The cells would be delivered in a way that is "minimally-invasive", without the risks of surgery. This delivery method is "very familiar to physicians" because it is "currently used for injection of bulking materials to treat Urinary Incontinence."
Where will the cells come from? The patients themselves.
Remember last year's Nobel Prize winner, Shinya Yamanaka, who developed stem cells very much like human embryonic stem cells (hESCs)? His method is called induced Pluripotent Stem Cells (iPSCs) which are made from the patient's skin. These cells would be used, with a possible back-up from the standard hESCs.
Hopefully, since the Yamanaka-type cells are of the patient's own body, there would be little or no problem of rejection.
And the hoped-for outcome?
"Our research overcomes major limitations to provide a ready stem cell-derived target product that we anticipate will provide a safe and effective treatment of Urinary Incontinence resulting in improved quality of life for a significant fraction of our population." -- Bertha Chen and Renee Reijo-Pera
This week I would like to introduce a new employee of the week, Ben Thayer. Ben has been part of the BioDerm/Men's Liberty family for almost 2 years and he primarly works on selling the Men's Liberty and assisting patients with any questions and concerns they may have about the product. So without further ado, meet Ben!
Name/Nickname: Ben Thayer
Length of time at BioDerm: almost 2 years
Position: Sales Representative
I have been in sales the last 15 years of my life. I am currently a fulltime student studying medicine at St. Petersburg College (SPC). In the future I will be attending USF to finish my degree. I grew up in Boston Mass, where I lived for 30 years of my life until I decided I would never shovel snow ever again. Wouldn’t you rather sweat than freeze? Well I would. I suppose you have to be from New England to understand this. I was recently engaged over the last fourth of July weekend and we have 3 dogs.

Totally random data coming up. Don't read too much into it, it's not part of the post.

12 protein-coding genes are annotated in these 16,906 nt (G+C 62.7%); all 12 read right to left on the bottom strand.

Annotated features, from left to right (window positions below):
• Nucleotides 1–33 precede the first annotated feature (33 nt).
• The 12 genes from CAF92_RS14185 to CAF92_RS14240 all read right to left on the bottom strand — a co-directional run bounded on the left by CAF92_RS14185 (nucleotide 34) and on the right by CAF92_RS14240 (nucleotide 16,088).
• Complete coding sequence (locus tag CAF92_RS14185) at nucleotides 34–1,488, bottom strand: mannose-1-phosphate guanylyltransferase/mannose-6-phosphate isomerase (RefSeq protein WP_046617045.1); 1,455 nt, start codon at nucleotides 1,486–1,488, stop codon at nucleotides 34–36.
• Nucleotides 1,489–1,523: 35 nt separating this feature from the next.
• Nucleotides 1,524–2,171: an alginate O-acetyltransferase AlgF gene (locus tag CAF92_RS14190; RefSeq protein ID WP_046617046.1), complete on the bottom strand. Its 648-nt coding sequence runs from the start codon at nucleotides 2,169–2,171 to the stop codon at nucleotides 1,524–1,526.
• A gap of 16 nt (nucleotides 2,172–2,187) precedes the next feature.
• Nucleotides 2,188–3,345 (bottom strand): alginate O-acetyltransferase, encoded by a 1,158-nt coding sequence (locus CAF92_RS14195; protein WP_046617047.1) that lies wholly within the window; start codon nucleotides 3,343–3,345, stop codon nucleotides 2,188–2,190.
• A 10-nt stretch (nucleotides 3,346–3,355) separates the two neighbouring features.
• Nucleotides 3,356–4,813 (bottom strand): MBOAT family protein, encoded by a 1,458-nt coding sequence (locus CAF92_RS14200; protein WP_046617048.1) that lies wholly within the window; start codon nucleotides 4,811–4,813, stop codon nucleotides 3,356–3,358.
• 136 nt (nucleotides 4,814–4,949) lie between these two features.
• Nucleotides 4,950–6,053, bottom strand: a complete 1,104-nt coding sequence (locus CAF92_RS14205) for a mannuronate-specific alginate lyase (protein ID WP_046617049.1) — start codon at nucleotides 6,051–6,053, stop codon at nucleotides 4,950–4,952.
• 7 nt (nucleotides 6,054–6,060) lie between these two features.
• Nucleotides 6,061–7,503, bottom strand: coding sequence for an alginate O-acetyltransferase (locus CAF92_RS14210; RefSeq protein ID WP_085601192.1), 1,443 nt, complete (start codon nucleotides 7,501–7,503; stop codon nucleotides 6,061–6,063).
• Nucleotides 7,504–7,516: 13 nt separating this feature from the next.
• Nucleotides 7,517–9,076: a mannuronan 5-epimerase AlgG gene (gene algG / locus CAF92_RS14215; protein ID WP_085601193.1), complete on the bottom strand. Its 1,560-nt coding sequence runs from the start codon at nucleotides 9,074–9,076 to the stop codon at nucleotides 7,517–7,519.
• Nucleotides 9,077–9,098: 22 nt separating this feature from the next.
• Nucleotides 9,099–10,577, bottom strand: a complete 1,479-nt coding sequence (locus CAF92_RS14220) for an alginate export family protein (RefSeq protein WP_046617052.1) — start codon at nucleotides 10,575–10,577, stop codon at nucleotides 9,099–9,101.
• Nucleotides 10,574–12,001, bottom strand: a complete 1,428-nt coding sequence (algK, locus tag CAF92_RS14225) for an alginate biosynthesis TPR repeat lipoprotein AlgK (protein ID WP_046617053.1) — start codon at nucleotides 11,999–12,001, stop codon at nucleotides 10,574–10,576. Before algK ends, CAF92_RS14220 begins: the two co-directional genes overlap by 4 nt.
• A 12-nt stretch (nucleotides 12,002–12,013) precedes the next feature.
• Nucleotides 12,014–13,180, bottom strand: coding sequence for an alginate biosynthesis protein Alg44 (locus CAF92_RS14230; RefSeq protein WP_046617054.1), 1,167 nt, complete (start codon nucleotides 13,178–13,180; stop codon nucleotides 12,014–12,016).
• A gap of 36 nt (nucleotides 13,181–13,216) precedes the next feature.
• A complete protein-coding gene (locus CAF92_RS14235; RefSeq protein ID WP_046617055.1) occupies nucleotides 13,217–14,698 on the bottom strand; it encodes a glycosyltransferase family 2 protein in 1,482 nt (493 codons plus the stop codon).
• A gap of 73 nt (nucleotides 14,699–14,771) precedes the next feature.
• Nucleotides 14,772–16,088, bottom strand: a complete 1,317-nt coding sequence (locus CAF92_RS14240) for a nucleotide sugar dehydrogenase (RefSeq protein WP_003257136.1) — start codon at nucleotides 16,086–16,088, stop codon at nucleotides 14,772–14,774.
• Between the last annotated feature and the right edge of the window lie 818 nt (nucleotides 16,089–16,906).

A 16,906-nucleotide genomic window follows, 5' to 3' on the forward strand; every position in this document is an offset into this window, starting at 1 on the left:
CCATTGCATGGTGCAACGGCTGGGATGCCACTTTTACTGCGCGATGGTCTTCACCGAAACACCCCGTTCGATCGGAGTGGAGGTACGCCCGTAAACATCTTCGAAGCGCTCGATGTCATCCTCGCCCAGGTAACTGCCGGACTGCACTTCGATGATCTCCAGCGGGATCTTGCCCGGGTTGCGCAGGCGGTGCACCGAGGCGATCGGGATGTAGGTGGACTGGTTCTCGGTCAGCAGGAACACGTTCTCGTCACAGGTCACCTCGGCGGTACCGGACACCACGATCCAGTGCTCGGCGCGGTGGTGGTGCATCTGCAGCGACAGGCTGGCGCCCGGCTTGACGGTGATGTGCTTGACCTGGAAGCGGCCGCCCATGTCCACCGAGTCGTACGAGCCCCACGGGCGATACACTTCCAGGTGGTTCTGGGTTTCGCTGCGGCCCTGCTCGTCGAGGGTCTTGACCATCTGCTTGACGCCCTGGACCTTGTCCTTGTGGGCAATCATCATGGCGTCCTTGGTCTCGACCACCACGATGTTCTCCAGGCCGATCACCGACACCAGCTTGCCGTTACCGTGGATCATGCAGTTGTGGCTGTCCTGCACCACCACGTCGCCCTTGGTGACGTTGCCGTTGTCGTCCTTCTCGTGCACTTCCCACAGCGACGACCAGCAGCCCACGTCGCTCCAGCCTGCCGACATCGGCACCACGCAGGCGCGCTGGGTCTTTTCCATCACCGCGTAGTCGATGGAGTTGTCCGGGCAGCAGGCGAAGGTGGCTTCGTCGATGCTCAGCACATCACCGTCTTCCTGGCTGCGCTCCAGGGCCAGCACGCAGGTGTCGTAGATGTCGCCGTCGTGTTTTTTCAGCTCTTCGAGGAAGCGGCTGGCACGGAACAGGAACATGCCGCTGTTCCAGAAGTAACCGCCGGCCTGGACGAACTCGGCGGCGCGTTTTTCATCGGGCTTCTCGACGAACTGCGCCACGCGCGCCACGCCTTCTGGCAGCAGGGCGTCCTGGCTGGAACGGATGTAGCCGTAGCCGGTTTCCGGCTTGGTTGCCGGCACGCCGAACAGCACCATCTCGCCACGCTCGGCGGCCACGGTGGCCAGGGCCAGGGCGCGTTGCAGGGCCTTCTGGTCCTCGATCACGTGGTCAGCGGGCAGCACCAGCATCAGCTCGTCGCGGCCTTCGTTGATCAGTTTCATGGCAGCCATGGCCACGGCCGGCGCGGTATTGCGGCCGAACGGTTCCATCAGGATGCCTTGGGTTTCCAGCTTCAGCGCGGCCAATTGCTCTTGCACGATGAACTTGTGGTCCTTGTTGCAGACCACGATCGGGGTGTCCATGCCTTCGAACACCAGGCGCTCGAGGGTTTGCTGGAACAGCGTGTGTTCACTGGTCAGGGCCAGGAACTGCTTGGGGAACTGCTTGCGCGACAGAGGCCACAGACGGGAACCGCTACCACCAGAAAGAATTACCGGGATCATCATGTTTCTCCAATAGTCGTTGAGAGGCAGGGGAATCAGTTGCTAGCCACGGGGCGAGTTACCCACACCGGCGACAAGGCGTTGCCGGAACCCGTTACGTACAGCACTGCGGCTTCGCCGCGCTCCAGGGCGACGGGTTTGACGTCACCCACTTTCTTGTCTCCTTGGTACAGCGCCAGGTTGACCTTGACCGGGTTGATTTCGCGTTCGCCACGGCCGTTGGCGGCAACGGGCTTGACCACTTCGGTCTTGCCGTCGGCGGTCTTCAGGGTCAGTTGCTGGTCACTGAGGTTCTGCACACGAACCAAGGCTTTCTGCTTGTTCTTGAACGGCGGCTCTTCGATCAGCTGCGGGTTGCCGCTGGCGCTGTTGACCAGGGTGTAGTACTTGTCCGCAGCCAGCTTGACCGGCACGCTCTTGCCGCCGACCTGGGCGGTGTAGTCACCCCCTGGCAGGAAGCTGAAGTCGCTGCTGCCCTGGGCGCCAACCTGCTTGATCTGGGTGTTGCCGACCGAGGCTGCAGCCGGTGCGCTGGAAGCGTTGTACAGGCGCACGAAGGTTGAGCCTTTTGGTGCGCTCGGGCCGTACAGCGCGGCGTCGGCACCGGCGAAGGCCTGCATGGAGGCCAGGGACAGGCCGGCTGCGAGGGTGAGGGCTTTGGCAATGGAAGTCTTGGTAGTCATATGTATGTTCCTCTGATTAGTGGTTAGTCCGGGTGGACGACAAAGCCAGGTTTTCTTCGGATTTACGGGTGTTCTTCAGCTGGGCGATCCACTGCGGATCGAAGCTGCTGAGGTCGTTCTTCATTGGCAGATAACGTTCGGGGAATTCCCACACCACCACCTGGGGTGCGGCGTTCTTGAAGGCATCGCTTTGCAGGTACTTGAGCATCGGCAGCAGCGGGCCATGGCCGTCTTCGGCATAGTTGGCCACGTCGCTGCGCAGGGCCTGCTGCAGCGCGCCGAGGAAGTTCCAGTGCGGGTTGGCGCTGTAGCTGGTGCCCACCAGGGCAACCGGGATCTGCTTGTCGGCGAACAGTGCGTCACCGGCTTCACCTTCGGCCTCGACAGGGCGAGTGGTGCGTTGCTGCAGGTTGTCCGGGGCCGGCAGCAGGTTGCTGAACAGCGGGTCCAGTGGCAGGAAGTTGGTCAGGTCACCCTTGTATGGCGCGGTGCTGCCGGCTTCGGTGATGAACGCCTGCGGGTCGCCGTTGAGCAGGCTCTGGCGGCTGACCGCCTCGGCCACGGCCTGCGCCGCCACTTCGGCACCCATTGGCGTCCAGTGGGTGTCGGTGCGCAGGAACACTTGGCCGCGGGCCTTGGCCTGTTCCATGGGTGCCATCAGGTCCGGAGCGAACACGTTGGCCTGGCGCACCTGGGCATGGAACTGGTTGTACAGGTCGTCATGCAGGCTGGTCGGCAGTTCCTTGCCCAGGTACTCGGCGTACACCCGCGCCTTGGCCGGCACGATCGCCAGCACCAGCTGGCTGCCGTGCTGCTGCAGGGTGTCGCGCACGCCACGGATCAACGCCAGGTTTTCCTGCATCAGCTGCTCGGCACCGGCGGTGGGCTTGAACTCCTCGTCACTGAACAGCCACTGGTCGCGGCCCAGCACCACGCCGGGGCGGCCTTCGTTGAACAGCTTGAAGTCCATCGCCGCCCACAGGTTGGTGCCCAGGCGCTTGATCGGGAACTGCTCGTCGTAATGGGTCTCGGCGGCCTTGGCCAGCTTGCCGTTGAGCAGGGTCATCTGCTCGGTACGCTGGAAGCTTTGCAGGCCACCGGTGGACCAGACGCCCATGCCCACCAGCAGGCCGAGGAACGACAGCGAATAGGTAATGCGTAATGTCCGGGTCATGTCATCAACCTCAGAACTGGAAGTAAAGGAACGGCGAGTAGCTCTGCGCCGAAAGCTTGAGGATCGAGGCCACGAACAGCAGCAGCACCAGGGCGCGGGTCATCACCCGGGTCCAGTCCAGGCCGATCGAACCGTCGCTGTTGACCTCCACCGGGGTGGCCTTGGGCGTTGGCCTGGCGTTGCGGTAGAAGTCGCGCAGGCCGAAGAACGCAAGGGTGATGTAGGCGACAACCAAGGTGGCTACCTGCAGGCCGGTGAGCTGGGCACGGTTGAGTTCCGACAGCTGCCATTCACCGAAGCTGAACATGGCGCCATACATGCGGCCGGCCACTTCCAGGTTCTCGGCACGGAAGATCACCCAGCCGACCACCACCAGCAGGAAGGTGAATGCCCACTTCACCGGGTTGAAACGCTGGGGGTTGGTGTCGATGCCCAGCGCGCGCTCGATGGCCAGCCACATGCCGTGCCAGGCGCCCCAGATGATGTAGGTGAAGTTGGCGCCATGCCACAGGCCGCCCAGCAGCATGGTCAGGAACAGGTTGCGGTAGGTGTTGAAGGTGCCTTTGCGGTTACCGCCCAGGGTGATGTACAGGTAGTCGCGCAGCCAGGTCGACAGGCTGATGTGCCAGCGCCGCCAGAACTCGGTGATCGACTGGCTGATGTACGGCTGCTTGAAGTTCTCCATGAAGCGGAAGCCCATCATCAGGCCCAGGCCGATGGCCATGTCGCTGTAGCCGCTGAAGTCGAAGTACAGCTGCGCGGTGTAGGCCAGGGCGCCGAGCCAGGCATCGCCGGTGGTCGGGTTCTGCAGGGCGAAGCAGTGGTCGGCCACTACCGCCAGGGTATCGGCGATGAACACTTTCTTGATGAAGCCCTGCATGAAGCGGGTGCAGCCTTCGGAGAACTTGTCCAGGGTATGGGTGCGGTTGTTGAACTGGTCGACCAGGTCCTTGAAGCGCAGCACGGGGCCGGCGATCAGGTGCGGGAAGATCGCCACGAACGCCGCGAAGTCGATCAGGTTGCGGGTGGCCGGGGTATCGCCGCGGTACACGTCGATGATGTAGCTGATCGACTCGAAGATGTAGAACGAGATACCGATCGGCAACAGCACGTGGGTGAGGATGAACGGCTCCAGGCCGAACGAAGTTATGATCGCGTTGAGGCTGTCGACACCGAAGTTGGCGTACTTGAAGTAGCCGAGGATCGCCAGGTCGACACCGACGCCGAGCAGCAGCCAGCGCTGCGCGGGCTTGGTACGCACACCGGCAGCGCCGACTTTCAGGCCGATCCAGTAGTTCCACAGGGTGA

1. What 3 items would you bring with you if were stranded on an island?
- A Boat
2. Top 3 movies of all time?
- Glengarry Glen Ross
3. How do you take your coffee?
4. What is your dream car?
5. What is your biggest pet peeve?
Being cut off (verbally)
6. What is your favorite color?
7. What is your favorite genre of music?
8. Who is your favorite sports team?
9. List some leisure activities you participate in?
10. Comedy or action movies?
Both. What About Bob, Total Recall, Crank, ect.
11. What is your biggest fear?
12. What do you enjoy most about working for BioDerm?
13. What surprised you most about Men’s Liberty/incontinence when you first started?
How many men actually suffer from incontinence.
14. What did you eat for breakfast?
15. What is your guilty pleasure?
16. If you could pick one person to meet, living or dead, who would it be?
17. If your life was turned into a movie, what actor would you play?
18. When you were young what was your favorite TV show?
19. Where would you go on your “dream vacation”?
20. If you were an animal what kind of animal would you be?